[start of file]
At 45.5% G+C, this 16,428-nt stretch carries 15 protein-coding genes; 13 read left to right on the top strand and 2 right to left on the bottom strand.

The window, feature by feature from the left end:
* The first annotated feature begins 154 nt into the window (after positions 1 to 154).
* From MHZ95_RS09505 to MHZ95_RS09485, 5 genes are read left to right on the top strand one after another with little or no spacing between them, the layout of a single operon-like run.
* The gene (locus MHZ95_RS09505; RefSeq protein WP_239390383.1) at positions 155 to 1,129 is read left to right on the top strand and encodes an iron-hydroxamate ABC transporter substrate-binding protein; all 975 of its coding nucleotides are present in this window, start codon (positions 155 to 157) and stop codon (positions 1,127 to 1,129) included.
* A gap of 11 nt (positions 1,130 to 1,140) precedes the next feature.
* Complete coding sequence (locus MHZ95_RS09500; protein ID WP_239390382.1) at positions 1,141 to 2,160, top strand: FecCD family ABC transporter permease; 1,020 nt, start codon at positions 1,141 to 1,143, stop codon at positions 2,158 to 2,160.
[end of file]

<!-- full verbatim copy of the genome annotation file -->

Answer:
At 45.5% G+C, this 16,428-nt stretch carries 15 protein-coding genes; 13 read left to right on the top strand and 2 right to left on the bottom strand.

The window, feature by feature from the left end:
* The first annotated feature begins 154 nt into the window (after positions 1 to 154).
* From MHZ95_RS09505 to MHZ95_RS09485, 5 genes are read left to right on the top strand one after another with little or no spacing between them, the layout of a single operon-like run.
* The gene (locus MHZ95_RS09505; RefSeq protein WP_239390383.1) at positions 155 to 1,129 is read left to right on the top strand and encodes an iron-hydroxamate ABC transporter substrate-binding protein; all 975 of its coding nucleotides are present in this window, start codon (positions 155 to 157) and stop codon (positions 1,127 to 1,129) included.
* A gap of 11 nt (positions 1,130 to 1,140) precedes the next feature.
* Complete coding sequence (locus MHZ95_RS09500; protein ID WP_239390382.1) at positions 1,141 to 2,160, top strand: FecCD family ABC transporter permease; 1,020 nt, start codon at positions 1,141 to 1,143, stop codon at positions 2,158 to 2,160.